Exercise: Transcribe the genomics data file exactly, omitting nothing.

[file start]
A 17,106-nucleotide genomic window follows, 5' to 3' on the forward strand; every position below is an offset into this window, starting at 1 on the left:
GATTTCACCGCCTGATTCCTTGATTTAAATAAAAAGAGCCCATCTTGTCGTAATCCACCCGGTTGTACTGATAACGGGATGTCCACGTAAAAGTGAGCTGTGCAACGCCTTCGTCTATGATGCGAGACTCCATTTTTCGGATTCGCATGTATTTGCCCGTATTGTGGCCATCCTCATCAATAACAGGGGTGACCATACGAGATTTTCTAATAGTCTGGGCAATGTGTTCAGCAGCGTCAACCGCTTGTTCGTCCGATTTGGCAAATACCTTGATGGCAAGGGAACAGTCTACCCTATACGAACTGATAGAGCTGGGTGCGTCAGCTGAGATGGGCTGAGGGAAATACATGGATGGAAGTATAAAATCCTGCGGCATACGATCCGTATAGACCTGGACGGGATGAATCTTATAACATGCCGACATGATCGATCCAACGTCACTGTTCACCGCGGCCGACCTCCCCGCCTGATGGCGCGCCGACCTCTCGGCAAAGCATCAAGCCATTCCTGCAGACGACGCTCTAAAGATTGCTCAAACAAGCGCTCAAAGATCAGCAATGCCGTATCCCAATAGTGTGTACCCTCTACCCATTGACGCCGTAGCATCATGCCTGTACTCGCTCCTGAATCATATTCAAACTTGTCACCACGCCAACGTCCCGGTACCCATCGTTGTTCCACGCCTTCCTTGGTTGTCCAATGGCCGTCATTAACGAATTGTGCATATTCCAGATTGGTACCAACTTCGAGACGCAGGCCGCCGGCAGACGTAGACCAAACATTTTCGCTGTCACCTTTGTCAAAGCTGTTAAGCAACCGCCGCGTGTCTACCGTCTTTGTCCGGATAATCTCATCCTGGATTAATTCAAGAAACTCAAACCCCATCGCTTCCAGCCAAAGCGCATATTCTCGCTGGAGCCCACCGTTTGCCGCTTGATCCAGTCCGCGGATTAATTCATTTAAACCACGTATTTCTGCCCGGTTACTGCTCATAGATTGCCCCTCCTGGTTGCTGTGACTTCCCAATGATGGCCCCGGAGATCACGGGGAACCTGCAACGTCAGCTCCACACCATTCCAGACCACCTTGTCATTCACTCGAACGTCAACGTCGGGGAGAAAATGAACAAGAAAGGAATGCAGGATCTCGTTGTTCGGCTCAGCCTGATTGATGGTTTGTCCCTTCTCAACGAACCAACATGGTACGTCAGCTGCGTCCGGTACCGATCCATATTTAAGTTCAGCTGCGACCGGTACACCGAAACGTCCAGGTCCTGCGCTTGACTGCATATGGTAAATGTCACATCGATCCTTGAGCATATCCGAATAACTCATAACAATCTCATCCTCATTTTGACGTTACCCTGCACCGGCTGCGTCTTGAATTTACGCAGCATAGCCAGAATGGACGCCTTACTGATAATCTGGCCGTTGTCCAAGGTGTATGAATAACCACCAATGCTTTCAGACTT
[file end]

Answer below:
A 17,106-nucleotide genomic window follows, 5' to 3' on the forward strand; every position below is an offset into this window, starting at 1 on the left:
GATTTCACCGCCTGATTCCTTGATTTAAATAAAAAGAGCCCATCTTGTCGTAATCCACCCGGTTGTACTGATAACGGGATGTCCACGTAAAAGTGAGCTGTGCAACGCCTTCGTCTATGATGCGAGACTCCATTTTTCGGATTCGCATGTATTTGCCCGTATTGTGGCCATCCTCATCAATAACAGGGGTGACCATACGAGATTTTCTAATAGTCTGGGCAATGTGTTCAGCAGCGTCAACCGCTTGTTCGTCCGATTTGGCAAATACCTTGATGGCAAGGGAACAGTCTACCCTATACGAACTGATAGAGCTGGGTGCGTCAGCTGAGATGGGCTGAGGGAAATACATGGATGGAAGTATAAAATCCTGCGGCATACGATCCGTATAGACCTGGACGGGATGAATCTTATAACATGCCGACATGATCGATCCAACGTCACTGTTCACCGCGGCCGACCTCCCCGCCTGATGGCGCGCCGACCTCTCGGCAAAGCATCAAGCCATTCCTGCAGACGACGCTCTAAAGATTGCTCAAACAAGCGCTCAAAGATCAGCAATGCCGTATCCCAATAGTGTGTACCCTCTACCCATTGACGCCGTAGCATCATGCCTGTACTCGCTCCTGAATCATATTCAAACTTGTCACCACGCCAACGTCCCGGTACCCATCGTTGTTCCACGCCTTCCTTGGTTGTCCAATGGCCGTCATTAACGAATTGTGCATATTCCAGATTGGTACCAACTTCGAGACGCAGGCCGCCGGCAGACGTAGACCAAACATTTTCGCTGTCACCTTTGTCAAAGCTGTTAAGCAACCGCCGCGTGTCTACCGTCTTTGTCCGGATAATCTCATCCTGGATTAATTCAAGAAACTCAAACCCCATCGCTTCCAGCCAAAGCGCATATTCTCGCTGGAGCCCACCGTTTGCCGCTTGATCCAGTCCGCGGATTAATTCATTTAAACCACGTATTTCTGCCCGGTTACTGCTCATAGATTGCCCCTCCTGGTTGCTGTGACTTCCCAATGATGGCCCCGGAGATCACGGGGAACCTGCAACGTCAGCTCCACACCATTCCAGACCACCTTGTCATTCACTCGAACGTCAACGTCGGGGAGAAAATGAACAAGAAAGGAATGCAGGATCTCGTTGTTCGGCTCAGCCTGATTGATGGTTTGTCCCTTCTCAACGAACCAACATGGTACGTCAGCTGCGTCCGGTACCGATCCATATTTAAGTTCAGCTGCGACCGGTACACCGAAACGTCCAGGTCCTGCGCTTGACTGCATATGGTAAATGTCACATCGATCCTTGAGCATATCCGAATAACTCATAACAATCTCATCCTCATTTTGACGTTACCCTGCACCGGCTGCGTCTTGAATTTACGCAGCATAGCCAGAATGGACGCCTTACTGATAATCTGGCCGTTGTCCAAGGTGTATGAATAACCACCAATGCTTTCAGACTT